Archive for November, 2020

Osteoporosis and chemo

Saturday, November 7th, 2020

After returning from a fantastic family skiing holiday seven years ago, my three kids were keen to keep the memories going by running the videos through the TV. I sat back and was enjoying the show until I saw this little old lady coming down the slopes; who was she? She was stooping and looked quite frail. Slowly it started dawning on me that her ski wear looked remarkably like mine. Milliseconds later came the cold realisation that this stranger was actually me. How could that be? I was in my mid-50s then but felt decades younger, and had a wholly different mental image of me to the one I was staring at. I always stood tall too, or so I thought, but the camera never lies does it? I watched the video again and it was even more upsetting. I know I’m getting older, but that stoop was really ageing.

After a spot of self-diagnosis, I believed I had postural problem. My shoulders and upper back always felt stiff and my neck ached, which I figured went with the sitting-at-a-desk-writing-on-a-laptop-five-days-a-week territory. I needed to sort myself out, so I saw a physiotherapist for advice. Massage eased the stiffness fairly quickly and I was given exercises to strengthen my neck muscles and help combat my stoop. From now on it was sternum to the ceiling and shoulders back and down, chin tucked in. Problem solved – or so I thought.

After three years of walking like one of the Queen’s Life Guards, as well as taking yoga classes to strengthen my core and improve my posture, I was confident I was managing the situation until I went to my sister’s birthday party and the video camera came out again. Well, m’lud the evidence was incontrovertible; there I was chatting to friends and family, chin jutting out, neck at a 20 degree angle to the floor, back rounded. Again? Still? Maybe my stoop was a little more serious than I’d realised. As it turned out, it was.

I went to see an osteopath who examined me and said I had kyphosis. I’d never heard of the word, but it means curvature of the spine, where the top of the back to appears more rounded than normal. The word comes from the Greek ‘kyphos’ which means ‘hump’ and that’s what I was developing. The causes vary and include malformation of the spinal column in the womb, osteoporosis, spinal injury, spinal arthritis, poor posture and the ageing process. In my case kyphosis was caused by years of sitting badly, the fact that I was getting older (my spinal bones were weaker and becoming compressed) and the almost total absence of oestrogen. Oestrogen? Yes, oestrogen. And it’s a far more important hormone than I ever realised; had I known this a few years ago, I would have been far more proactive in negating its absence. Here’s the back story: I was 48 when I started the menopause thanks to the chemotherapy treatment I was undergoing, then I had both my ovaries removed as a risk-reducing procedure due to my faulty BRCA1 gene, which meant, from that moment on I had no oestrogen in my body, nada, nothing, yet it’s vital to many functions including the preservation of bone density. Who knew? Well I didn’t and no clinician thought to inform me, and I’ve seen so many. But back to the kyphosis. It was not considered serious and the condition could be prevented from worsening through specific exercises and lifestyle changes. If I did nothing, my stoop would gradually become more pronounced. You may never have heard of kyphosis either, but it’s an increasingly common problem, largely due to our more sedentary lifestyles and the fact that many of us spend too much time sitting hunched over our laptops, phones and tablets.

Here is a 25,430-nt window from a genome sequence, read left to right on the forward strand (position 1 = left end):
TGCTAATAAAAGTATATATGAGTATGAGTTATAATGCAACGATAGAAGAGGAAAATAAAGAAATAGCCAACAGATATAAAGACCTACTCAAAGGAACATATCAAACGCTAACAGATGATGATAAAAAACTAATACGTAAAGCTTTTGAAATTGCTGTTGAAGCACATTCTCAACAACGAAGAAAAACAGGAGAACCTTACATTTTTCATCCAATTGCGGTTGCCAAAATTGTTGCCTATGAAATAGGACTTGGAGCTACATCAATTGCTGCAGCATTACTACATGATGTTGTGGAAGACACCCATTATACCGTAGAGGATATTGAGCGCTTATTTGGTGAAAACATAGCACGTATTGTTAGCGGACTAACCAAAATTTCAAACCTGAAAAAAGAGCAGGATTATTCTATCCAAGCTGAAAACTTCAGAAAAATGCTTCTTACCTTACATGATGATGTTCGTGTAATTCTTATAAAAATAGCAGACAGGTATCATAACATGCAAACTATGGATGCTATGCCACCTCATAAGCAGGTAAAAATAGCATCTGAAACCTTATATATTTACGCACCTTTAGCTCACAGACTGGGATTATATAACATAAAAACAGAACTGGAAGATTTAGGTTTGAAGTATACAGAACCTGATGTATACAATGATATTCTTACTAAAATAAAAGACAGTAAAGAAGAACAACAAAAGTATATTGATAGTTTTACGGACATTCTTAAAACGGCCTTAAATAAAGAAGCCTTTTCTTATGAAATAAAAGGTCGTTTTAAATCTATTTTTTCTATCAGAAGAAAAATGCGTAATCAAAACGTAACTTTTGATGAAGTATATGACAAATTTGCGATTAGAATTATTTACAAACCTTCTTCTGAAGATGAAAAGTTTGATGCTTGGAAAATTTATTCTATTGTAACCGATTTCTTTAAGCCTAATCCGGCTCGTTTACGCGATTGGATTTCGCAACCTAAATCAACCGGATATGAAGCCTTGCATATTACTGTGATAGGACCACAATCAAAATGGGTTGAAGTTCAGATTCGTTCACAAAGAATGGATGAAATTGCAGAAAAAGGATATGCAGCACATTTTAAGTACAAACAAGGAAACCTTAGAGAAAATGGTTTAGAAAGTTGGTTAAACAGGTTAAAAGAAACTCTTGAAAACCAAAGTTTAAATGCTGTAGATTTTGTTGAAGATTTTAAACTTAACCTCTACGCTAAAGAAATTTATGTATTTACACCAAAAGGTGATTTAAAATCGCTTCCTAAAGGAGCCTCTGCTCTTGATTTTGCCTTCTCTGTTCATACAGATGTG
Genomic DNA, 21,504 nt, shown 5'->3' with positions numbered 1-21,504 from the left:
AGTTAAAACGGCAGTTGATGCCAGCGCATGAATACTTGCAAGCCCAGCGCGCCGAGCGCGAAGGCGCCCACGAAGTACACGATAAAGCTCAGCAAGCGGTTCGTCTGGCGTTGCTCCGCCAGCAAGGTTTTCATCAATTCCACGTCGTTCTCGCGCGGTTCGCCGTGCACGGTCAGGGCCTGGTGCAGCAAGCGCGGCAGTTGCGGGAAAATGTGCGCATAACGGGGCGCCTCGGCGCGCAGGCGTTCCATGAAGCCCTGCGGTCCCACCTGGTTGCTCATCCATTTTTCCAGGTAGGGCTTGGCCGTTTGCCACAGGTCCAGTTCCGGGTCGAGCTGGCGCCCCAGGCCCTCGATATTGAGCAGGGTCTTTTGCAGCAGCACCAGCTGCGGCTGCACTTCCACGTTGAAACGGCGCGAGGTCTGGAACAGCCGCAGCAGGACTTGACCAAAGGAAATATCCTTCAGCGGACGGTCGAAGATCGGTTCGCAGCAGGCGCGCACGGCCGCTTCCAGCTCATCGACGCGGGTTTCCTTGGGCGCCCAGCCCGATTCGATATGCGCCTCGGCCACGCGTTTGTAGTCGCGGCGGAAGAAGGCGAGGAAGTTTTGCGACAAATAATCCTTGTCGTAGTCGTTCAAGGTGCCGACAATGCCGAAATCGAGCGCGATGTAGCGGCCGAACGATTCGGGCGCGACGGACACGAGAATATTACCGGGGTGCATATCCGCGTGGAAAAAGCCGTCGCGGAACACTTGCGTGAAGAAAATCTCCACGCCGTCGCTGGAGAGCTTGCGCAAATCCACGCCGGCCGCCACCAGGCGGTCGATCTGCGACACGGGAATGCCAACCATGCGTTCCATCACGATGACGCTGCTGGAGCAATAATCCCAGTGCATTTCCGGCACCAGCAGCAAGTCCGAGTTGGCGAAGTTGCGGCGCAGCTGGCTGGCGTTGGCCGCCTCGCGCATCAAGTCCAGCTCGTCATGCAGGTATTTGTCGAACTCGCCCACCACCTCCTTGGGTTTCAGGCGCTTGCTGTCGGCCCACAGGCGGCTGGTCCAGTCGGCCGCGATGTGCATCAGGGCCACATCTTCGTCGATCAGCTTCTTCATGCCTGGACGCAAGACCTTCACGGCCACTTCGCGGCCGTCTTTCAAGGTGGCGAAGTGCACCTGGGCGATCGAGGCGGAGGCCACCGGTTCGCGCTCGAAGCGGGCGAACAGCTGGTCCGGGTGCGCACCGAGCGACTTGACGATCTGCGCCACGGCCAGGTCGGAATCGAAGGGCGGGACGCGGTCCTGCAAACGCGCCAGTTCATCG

If your neck is beginning to jut forward – even if it isn’t – now’s the time to take action. The important thing is not to slouch and not to put undue strain on your spine. NHS Choices has lots of great advice to help you, for example: make sure your chair is supportive and adjustable; keep both feet flat on the floor to distribute your weight evenly; when sitting your knees must be slightly lower than your hips to keep the spine neutral; buy a laptop stand and separate keyboard and mouse, so you do not look down at your screen but across at eye level and, finally, make a conscious effort to hold yourself properly when sitting. I try to keep a straight back and my chin tucked in, I pull my navel in to my spine to work my abdominals and strengthen my core, but as I get tired, I start to slouch. So now every 40 minutes or so, I get up and move around, make a cup of tea, go to the loo, do lots of shoulder rolls, but I also go to exercise classes to stay strong, to stand tall.

I definitely feel better now, and think I look more upright most of the time, but I feel like I’m fighting my skeleton every single day. In truth I’m really fighting decades of bad habits and a lack of oestrogen, but what’s the alternative?